By George Kelly
Mayor Libby Schaaf said Sunday night that she will end an Oakland Police Department practice of asking applicants to the force if they have ever been sexually assaulted.
The practice was revealed in a San Francisco Chronicle story on Sunday that said the department has, since at least 2011, required potential hires to sign a waiver allowing the department to conduct background checks for financial records, education transcripts and other information.
"Today I ordered the immediate removal of a waiver where OPD applicants authorize the release of confidential records, including those that would disclose whether they are victims of sexual assault," Schaaf said in a statement.
"Additionally, I directed the department to partner with the Oakland Police Commission to conduct a top-to-bottom review of the department's recruitment and hiring process to ensure no other barriers discourage the hiring of women or minority applicants. Sexual assault survivors have persevered through trauma, and their resilience is a character quality we respect, honor and welcome in Oakland," she said.
Councilmember Rebecca Kaplan said she "was aware of and fighting to end the policy for some time." In October 2016, Kaplan proposed to the City Council to weigh changes to the hiring process, including outreach to women, people of color and the LGBT community. She also sought greater transparency about disqualifications, and urged that student debt or prior marijuana use not limit applicants' chances.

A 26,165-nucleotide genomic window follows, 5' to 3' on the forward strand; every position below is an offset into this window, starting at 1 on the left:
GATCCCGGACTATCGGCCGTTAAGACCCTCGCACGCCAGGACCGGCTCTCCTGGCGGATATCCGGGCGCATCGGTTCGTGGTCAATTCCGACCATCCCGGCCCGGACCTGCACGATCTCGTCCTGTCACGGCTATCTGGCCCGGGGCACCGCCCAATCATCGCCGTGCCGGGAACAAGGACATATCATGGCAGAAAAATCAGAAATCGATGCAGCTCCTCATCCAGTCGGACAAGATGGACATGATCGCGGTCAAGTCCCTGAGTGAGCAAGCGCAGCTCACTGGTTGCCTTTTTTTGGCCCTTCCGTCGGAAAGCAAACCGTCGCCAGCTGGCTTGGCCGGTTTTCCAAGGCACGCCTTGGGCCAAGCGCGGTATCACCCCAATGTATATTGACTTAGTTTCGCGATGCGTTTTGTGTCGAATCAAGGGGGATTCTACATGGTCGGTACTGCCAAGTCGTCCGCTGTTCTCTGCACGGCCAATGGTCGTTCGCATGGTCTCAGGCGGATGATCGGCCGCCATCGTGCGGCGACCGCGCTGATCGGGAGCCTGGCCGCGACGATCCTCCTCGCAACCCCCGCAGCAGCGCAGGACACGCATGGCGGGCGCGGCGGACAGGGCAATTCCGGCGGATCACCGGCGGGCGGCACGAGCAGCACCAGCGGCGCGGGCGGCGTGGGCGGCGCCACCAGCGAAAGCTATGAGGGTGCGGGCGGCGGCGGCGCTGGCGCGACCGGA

"They've been doing an awful job on recruiting women and refusing to to make changes requested by me and by others to fix it. The use of this offensive question is one of a longer list of problems with recruitment, and Schaaf and her team have been resistant to making any of the requested changes," Kaplan said Monday.
"I think the message by which officers have been recruited and the screening process both are flawed," Kaplan added. "It seems they are not being asked about their attitudes regarding respectful treatment of women and sexual misconduct."
Schaaf has previously called for review of the department's hiring process in the wake of several scandals. That review has led to multiple changes, including shrinking class sizes, doubling the number of investigators assessing candidates from four to eight, and ensuring that background checkers receive additional training.
Those changes and others have led to some visible increases in diversity and inclusion: Four of the thirteen graduates of the department's most recent academy in May were women.
(c)2018 the Contra Costa Times (Walnut Creek, Calif.)